He can take some time off from the cutting work and sharpen his ax. If he sharpens his ax he can be more efficient in cutting the tree and that would mean less time and energy spent in cutting the tree. However, if he spends all his time in sharpening the ax, he would have a sharp ax but no wood.
You need to strike a balance. I like to keep the balance as 30% learning, 30% reflecting and 40% working.
Assuming that you would spend on average 10 hours per day away from life and chores, you should allocate 3 hours for learning, 3 hours for reflection and only 4 hours for working. I have been following this routine for a long time and it has worked well for me. Four hours might seem like a small amount of work, but if done with full focus you will get an entire day’s work done in 4 hours.
I don’t think a 4-hour workweek is practical, but a 4-hour workday is possible and realistic. Most of our “workday” is spend on distractions anyway. If you can channelize all your energies into a focused deep work session for 4 hours, you can spend the rest of your day sharpening your ax and looking at the sky.
Most of the corporate workers who work for 10 hours a day, 60-70 hours a week for decades together have to work so hard because they have to try harder to keep the same output going. They also lock themselves in with a certain standard of lifestyle. The cost of living shoots up and then they cannot fathom the idea of quitting the job and starting a venture because everything will collapse around them. Worse, a lot of people go into debt for buying a car, house and sometimes even vacations. You don’t want to be that. Such a life sucks.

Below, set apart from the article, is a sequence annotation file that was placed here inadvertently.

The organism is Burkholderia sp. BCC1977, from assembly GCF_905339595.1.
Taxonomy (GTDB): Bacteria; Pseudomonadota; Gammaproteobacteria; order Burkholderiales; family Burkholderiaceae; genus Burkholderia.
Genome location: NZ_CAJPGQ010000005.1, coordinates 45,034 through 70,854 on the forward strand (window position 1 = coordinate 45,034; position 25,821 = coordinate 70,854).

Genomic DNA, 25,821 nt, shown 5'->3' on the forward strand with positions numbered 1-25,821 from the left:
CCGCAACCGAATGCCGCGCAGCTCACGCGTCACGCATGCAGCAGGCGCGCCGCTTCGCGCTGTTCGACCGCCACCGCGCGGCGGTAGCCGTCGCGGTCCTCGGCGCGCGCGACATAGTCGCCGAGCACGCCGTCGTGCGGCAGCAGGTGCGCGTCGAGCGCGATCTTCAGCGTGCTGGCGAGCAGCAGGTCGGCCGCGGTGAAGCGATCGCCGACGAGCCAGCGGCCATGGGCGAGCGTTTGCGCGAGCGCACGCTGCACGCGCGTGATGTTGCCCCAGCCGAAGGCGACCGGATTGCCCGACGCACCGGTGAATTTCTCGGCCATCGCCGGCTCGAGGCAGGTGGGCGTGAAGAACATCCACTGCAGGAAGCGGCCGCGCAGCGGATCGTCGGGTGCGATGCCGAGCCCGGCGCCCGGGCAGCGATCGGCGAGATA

Many people who keep working all the time without sharpening their ax get a rude awakening when they get fired because they become obsolete or the company as a whole fails to adapt to changing times. Sometimes, the whole team is caught up cutting the tree all the time and they never notice how blunt their ax has become. They realize very late in their lives that they have not been doing what they enjoyed doing and they didn’t become the best in the world at a specific skill either.
30/30/40 is the mantra for an extraordinary career. Learn, reflect, work, repeat. You need to weave this into a daily habit, else you will not be able to be consistent with it.
Consistent efforts, learning, and reflection over time will bring compounded results. Most of the magical things in life come with compounded effects. If you improve 1% every day for 365 days, you will be 37x better by the end of the year.
Imagine what three hours of learning per day can do to you if you do it for 10 years in a row. You will become the top 1% of the experts in your industry. And if you stack your skills, you will be able to even become the No.1 in your chosen field. Combine this with a lot of thinking and a lot of execution over time, you will create wonders and others will see it as a miracle.
I hope this blog post gave you some insights into how you can design your life for career success in the long term.
Let me know your thoughts in the comments below 🙂